During a recent conversation, tech banker Michael Moe argued that the Sarbanes-Oxley era of heightened regulation is strangling smaller public companies. Moe, the CEO of ThinkEquity Partners said the number of IPOs averaged 550 a year during the late '90s. There were 242 last year, according to Moe. He says Sarbanes-Oxley is the biggest reason why the number of IPOs has dropped. The law, passed in the wake of scandals at Enron, WorldCom and other big companies, boosted the disclosure requirements for corporate America. Here are edited highlights of our talk:
Is regulation really the main factor in the pace of the IPO market? Or are cash-rich buyers picking off small companies before they go public?
I think Sarbanes-Oxley is the most horrible impediment to going public and staying public. What people don't realize is that the median market value of the Nasdaq is $180 million. There are thousands and thousands of companies with a market cap below $1 billion. And Sarbanes-Oxley imposes an enormous tax and burden on them.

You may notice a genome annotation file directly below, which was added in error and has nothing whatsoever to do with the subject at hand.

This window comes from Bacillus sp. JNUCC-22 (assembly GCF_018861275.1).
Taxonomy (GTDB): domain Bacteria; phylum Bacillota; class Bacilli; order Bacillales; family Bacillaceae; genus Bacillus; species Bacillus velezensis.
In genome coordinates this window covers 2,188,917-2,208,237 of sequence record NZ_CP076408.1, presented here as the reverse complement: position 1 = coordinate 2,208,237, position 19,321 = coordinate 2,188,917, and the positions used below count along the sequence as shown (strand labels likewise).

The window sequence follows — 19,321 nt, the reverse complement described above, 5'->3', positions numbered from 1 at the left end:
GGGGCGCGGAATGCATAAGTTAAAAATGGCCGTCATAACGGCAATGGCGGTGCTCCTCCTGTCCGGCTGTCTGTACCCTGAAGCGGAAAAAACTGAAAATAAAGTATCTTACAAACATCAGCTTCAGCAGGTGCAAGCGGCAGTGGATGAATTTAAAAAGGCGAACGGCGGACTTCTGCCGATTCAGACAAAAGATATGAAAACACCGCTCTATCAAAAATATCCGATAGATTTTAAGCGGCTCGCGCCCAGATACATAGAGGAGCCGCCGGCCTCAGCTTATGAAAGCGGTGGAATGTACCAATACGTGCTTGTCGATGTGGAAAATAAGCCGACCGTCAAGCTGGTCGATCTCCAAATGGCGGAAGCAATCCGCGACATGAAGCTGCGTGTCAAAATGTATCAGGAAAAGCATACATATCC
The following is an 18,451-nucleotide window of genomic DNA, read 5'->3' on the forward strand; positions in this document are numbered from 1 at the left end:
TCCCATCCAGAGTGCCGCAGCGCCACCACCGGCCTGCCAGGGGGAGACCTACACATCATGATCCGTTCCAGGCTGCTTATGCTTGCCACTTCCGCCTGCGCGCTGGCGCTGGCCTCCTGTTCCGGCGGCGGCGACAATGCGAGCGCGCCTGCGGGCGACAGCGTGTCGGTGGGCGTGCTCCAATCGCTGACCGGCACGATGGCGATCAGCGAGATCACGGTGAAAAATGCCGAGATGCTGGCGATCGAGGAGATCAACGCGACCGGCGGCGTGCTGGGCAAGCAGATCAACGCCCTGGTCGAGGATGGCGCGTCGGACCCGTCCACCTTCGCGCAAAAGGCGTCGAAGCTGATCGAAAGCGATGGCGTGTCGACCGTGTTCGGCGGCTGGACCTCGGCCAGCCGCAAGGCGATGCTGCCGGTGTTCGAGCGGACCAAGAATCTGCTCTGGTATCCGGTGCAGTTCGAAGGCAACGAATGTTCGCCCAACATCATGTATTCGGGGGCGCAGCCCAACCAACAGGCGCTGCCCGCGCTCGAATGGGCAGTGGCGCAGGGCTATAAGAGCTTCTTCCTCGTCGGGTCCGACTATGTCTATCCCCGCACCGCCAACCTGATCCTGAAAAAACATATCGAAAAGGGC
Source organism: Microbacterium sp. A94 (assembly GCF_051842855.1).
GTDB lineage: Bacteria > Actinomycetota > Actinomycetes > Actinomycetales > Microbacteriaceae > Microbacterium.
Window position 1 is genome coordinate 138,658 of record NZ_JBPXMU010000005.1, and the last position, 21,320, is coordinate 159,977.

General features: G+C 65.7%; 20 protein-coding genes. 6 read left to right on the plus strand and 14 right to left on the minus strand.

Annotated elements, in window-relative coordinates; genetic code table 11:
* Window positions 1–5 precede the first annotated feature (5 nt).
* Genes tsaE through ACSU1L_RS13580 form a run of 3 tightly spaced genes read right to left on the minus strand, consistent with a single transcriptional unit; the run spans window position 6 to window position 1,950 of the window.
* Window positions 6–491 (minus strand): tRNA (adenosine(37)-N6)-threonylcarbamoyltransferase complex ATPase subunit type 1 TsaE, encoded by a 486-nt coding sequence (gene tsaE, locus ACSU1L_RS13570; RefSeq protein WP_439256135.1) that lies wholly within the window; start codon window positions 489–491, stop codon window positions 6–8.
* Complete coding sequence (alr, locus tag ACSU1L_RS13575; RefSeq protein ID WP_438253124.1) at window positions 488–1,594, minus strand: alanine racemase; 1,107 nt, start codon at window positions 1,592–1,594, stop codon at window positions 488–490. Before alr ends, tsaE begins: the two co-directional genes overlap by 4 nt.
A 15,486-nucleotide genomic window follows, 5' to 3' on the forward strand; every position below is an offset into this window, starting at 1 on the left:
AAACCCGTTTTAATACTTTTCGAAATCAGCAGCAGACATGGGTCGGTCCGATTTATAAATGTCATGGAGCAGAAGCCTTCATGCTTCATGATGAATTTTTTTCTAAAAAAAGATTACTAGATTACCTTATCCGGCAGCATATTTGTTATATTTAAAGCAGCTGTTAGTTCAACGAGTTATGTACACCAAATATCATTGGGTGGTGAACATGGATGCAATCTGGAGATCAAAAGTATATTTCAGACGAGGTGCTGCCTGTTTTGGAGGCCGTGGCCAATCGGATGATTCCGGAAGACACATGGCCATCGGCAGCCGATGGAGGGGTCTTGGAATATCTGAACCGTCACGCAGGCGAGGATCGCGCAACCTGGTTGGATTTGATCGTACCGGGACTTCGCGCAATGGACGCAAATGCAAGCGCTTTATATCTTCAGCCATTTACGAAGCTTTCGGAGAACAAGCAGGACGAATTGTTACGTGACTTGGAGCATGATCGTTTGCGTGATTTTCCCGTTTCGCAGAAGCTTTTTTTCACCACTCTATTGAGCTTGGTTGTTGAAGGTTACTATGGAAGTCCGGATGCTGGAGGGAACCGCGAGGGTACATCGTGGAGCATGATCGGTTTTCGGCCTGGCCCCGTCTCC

The intent was to protect the public. But the reality if that it's created a disincentive to going public. If you look at alternative markets in London and Vancouver, (IPO activity) is much stronger. They don't have the same regulatory issues.
How much money does it cost to comply with Sarbanes-Oxley?
The average cost is, let's say, $2 million. That's money that could otherwise be spent growing the business. Now it's gong to accounting firms. It's not producing an economic good. Bottom line, I think the number one impediment to companies going public today is Sarbanes-Oxley.
What are the consequences of a relative slowdown in IPOs?
The public markets are starved for growth and innovation.